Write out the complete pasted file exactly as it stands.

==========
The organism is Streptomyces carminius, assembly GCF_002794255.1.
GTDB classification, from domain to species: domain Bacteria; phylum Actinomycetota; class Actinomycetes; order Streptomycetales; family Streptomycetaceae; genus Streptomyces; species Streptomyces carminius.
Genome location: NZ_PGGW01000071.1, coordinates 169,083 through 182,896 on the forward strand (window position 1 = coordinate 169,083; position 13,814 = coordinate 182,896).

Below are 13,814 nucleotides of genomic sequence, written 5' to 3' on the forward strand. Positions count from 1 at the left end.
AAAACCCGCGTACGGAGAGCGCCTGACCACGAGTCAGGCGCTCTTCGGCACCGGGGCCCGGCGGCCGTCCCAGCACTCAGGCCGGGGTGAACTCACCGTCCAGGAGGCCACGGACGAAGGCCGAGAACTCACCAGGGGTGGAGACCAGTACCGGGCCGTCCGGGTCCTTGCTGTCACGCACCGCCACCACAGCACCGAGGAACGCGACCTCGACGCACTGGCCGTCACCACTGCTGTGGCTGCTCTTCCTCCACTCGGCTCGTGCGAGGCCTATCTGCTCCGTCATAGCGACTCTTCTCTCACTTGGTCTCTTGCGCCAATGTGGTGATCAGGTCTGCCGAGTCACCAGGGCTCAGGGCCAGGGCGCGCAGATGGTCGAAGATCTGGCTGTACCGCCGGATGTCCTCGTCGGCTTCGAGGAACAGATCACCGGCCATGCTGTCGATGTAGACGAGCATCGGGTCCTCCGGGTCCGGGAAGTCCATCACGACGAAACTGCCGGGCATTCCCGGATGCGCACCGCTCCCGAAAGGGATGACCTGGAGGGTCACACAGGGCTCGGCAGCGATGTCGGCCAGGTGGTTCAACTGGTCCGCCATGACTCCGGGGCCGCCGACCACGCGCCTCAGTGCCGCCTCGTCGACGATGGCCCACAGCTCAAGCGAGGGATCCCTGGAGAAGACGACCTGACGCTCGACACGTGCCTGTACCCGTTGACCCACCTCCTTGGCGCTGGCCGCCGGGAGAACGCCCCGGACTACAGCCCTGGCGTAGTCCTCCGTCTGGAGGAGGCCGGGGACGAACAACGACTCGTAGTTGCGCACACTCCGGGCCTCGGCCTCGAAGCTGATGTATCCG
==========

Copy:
The organism is Streptomyces carminius, assembly GCF_002794255.1.
GTDB classification, from domain to species: domain Bacteria; phylum Actinomycetota; class Actinomycetes; order Streptomycetales; family Streptomycetaceae; genus Streptomyces; species Streptomyces carminius.
Genome location: NZ_PGGW01000071.1, coordinates 169,083 through 182,896 on the forward strand (window position 1 = coordinate 169,083; position 13,814 = coordinate 182,896).

Below are 13,814 nucleotides of genomic sequence, written 5' to 3' on the forward strand. Positions count from 1 at the left end.
AAAACCCGCGTACGGAGAGCGCCTGACCACGAGTCAGGCGCTCTTCGGCACCGGGGCCCGGCGGCCGTCCCAGCACTCAGGCCGGGGTGAACTCACCGTCCAGGAGGCCACGGACGAAGGCCGAGAACTCACCAGGGGTGGAGACCAGTACCGGGCCGTCCGGGTCCTTGCTGTCACGCACCGCCACCACAGCACCGAGGAACGCGACCTCGACGCACTGGCCGTCACCACTGCTGTGGCTGCTCTTCCTCCACTCGGCTCGTGCGAGGCCTATCTGCTCCGTCATAGCGACTCTTCTCTCACTTGGTCTCTTGCGCCAATGTGGTGATCAGGTCTGCCGAGTCACCAGGGCTCAGGGCCAGGGCGCGCAGATGGTCGAAGATCTGGCTGTACCGCCGGATGTCCTCGTCGGCTTCGAGGAACAGATCACCGGCCATGCTGTCGATGTAGACGAGCATCGGGTCCTCCGGGTCCGGGAAGTCCATCACGACGAAACTGCCGGGCATTCCCGGATGCGCACCGCTCCCGAAAGGGATGACCTGGAGGGTCACACAGGGCTCGGCAGCGATGTCGGCCAGGTGGTTCAACTGGTCCGCCATGACTCCGGGGCCGCCGACCACGCGCCTCAGTGCCGCCTCGTCGACGATGGCCCACAGCTCAAGCGAGGGATCCCTGGAGAAGACGACCTGACGCTCGACACGTGCCTGTACCCGTTGACCCACCTCCTTGGCGCTGGCCGCCGGGAGAACGCCCCGGACTACAGCCCTGGCGTAGTCCTCCGTCTGGAGGAGGCCGGGGACGAACAACGACTCGTAGTTGCGCACACTCCGGGCCTCGGCCTCGAAGCTGATGTATCCG